VOLUME 90 NO. 11 NOVEMBER 2007
Refugee Health Update:
Lead Exposure in Refugee Children
María-Luisa Vallejo, MA, MEd, MPH, Carrie Bridges, MPH, Magaly Angeloni, MBA, and Peter R. Simon, MD, MPH
RHODE ISLAND DEPARTMENT OF HEALTH • DAVID GIFFORD, MD, MPH, DIRECTOR OF HEALTH EDITED BY JAY S. BUECHNER, PHD
Although there have been dramatic reductions in
blood leadblood lead
blood leadblood lead
levels (BLLs) among children in the United States and Rhode
Island in recent years, childhood lead poisoning remains a sig-
nificant public health concern. In Rhode Island, among chil-
dren entering kindergarten in the fall of 2006, 8% had been
found to have elevated BLLs at some time prior to age three.
Among children living in the state’s core cities (Central Falls,
Newport, Pawtucket, Providence, West Warwick, and
Woonsocket), the prevalence rate was 13% of children.
Over the last decade, an average of 70,000 refugees per
year have resettled in the US, with the proportion of children
ranging between 30% and 40%. During a recent 21-month
period, the majority of the 352 refugees arriving in Rhode
Island came from Sub-Saharan Africa, most notably Liberia,
Ivory Coast, Ethiopia, and Somalia.
Large proportions of
children arriving from those countries have been afflicted by
iron deficiency and chronic and acute malnutrition that put
them at high risk for lead poisoning. Accordingly, the refu-
gee health screening in Rhode Island, which is required for
all refugees within 30 days of arrival, includes a BLL test
among children up to age 6.
Children with a BLL test result
of 10 µg/dL or greater are classified as having elevated blood
lead levels, and children who have a single venous BLL test
result of 20 µg/dL or greater or two tests (capillary or venous)
occurring at least 90 days apart but no more than 365 days
apart with levels of 15 µg/dL or greater are classified as “sig-
nificantly lead poisoned.”
For children in the latter category,
the Department of Health offers a home inspection by certi-
fied lead inspectors to determine whether lead hazards are
present and to work with property owners to mitigate any
Several studies in New England states show the prevalence
of lead poisoning and associated risk factors among refugee chil-
dren. Among Somali-Bantu children ages 0-14 years arriving
in Massachusetts between April 2003 and September 2005,
182 of 290 (63%) were found to be anemic. Among those
under age 12, 21% (33 of 157) had elevated BLLs, with 6 of
those (4%) having levels of 20 µg/dL or greater. More recently
(April 2005-March 2006), among arrivals from all African na-
tions, 26 of 193 (14%) of children were found to have elevated
BLLs, with especially high prevalence rates among Somali (28%)
and Liberian (28%) children.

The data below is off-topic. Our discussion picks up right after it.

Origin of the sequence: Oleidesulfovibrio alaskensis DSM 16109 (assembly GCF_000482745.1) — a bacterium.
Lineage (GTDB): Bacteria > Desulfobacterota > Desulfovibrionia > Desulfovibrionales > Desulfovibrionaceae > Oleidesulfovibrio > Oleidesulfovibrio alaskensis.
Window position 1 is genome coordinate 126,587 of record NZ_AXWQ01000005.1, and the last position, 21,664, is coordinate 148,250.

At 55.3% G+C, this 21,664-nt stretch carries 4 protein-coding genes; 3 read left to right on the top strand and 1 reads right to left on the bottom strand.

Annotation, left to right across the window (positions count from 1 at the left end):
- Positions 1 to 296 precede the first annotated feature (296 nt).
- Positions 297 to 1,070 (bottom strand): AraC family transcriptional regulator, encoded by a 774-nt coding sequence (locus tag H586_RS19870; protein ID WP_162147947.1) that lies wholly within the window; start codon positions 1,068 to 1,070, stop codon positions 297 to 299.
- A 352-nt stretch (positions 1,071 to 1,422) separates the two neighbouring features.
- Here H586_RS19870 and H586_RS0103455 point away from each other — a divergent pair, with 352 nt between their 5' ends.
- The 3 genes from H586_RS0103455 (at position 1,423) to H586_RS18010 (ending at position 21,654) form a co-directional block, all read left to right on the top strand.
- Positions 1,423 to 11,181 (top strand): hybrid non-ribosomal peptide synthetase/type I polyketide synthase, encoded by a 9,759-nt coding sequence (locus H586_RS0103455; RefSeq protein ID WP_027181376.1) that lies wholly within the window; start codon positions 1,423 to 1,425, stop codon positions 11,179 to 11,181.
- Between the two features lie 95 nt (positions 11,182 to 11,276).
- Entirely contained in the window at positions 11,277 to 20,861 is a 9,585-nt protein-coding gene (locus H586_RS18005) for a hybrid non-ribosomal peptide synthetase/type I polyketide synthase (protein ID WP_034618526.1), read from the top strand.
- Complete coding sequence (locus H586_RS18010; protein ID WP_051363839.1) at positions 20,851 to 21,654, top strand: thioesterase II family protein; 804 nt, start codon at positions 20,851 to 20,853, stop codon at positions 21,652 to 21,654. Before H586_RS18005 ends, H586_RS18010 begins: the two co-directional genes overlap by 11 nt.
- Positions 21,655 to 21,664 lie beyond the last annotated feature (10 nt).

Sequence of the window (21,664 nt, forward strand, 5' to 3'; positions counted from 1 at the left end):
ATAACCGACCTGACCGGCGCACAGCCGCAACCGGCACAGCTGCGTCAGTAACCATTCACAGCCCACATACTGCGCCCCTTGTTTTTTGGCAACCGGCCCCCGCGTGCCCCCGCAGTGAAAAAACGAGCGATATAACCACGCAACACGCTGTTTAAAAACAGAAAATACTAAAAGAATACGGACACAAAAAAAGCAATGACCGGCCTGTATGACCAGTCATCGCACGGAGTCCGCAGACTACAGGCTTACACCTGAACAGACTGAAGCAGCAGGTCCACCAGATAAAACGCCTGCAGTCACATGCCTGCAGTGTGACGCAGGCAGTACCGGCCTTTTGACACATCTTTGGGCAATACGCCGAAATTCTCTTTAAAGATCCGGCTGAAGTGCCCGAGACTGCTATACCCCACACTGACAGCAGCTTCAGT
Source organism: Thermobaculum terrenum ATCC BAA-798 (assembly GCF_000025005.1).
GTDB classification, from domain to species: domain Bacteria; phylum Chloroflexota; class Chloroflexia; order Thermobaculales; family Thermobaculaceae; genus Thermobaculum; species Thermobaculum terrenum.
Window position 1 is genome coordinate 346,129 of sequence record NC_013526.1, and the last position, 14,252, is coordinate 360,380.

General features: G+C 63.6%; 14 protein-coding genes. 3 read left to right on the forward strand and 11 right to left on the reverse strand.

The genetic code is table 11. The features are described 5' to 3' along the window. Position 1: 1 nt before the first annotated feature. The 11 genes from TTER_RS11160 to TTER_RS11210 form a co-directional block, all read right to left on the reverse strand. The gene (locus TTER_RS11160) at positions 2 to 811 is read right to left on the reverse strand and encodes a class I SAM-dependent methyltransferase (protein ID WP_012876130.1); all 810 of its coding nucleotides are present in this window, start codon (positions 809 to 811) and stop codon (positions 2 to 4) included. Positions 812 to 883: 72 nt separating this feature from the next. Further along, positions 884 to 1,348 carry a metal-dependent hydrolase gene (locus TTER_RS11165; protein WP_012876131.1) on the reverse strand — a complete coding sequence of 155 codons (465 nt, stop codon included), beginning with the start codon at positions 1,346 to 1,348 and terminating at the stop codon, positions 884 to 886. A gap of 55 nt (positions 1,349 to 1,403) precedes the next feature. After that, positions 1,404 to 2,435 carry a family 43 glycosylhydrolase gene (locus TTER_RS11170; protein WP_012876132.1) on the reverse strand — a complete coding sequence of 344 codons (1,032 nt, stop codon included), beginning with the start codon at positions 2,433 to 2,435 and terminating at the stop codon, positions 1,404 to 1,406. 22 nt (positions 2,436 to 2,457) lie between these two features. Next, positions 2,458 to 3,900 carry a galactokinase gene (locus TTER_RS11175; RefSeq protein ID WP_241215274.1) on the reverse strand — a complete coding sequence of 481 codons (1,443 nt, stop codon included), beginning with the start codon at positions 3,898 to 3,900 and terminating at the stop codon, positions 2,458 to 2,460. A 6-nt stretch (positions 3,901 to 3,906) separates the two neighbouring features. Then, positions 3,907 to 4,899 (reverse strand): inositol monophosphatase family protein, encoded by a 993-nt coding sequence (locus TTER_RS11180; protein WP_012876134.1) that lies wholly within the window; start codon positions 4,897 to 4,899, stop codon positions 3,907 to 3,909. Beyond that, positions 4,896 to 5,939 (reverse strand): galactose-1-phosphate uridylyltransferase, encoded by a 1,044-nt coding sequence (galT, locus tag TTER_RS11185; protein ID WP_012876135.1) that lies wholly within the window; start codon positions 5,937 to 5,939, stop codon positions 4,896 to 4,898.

Another study, conducted by the New Hampshire Depart-
ment of Health and Human Services, examined BLL test re-
sults for 242 refugee children (ages 6 months – 15 years) arriv-
ing in the state during the period October 2003-September
2004, primarily from Africa (238) and primarily resettling in
the city of Manchester (216). Of the 242 children, 210 were
tested for blood lead within 90 days of their arrival and 92 of
them were tested again between 3 and 6 months after their
Among the children who were tested twice, 11%
had elevated BLLs at the time of initial screening only, 14%
had elevated levels at both initial and follow-up screening, 29%
had elevated levels at the follow-up screening only, and 46%
had no findings of elevated blood lead. Thus, many children
had elevated BLLs when they arrived in the US, presumably
from exposures in their home countries, and an even greater
number were found to have acquired elevated levels from ex-
posures after their arrival here.
Although data on BLLs specific to refugees arriving in
Rhode Island are not available, the results from Massachusetts
and New Hampshire can be presumed to extend to them, as
there is substantial overlap in the countries of origin. Many of
these children will arrive with elevated BLLs, and many more
will arrive with risk factors for acquiring elevated levels.
The CDC has developed recommendations for testing, treat-
ing, and preventing lead poisoning among refugee children:
• Identification of Children with Elevated Blood Lead Levels
° Blood lead level testing of all refugee children 6
months to 16 years old at entry to the US.
° Repeat blood lead level testing of all refugee children 6
months to 6 years old (and older children, if warranted)
3 to 6 months after refugee children are placed in per-
manent residences, regardless of initial test results.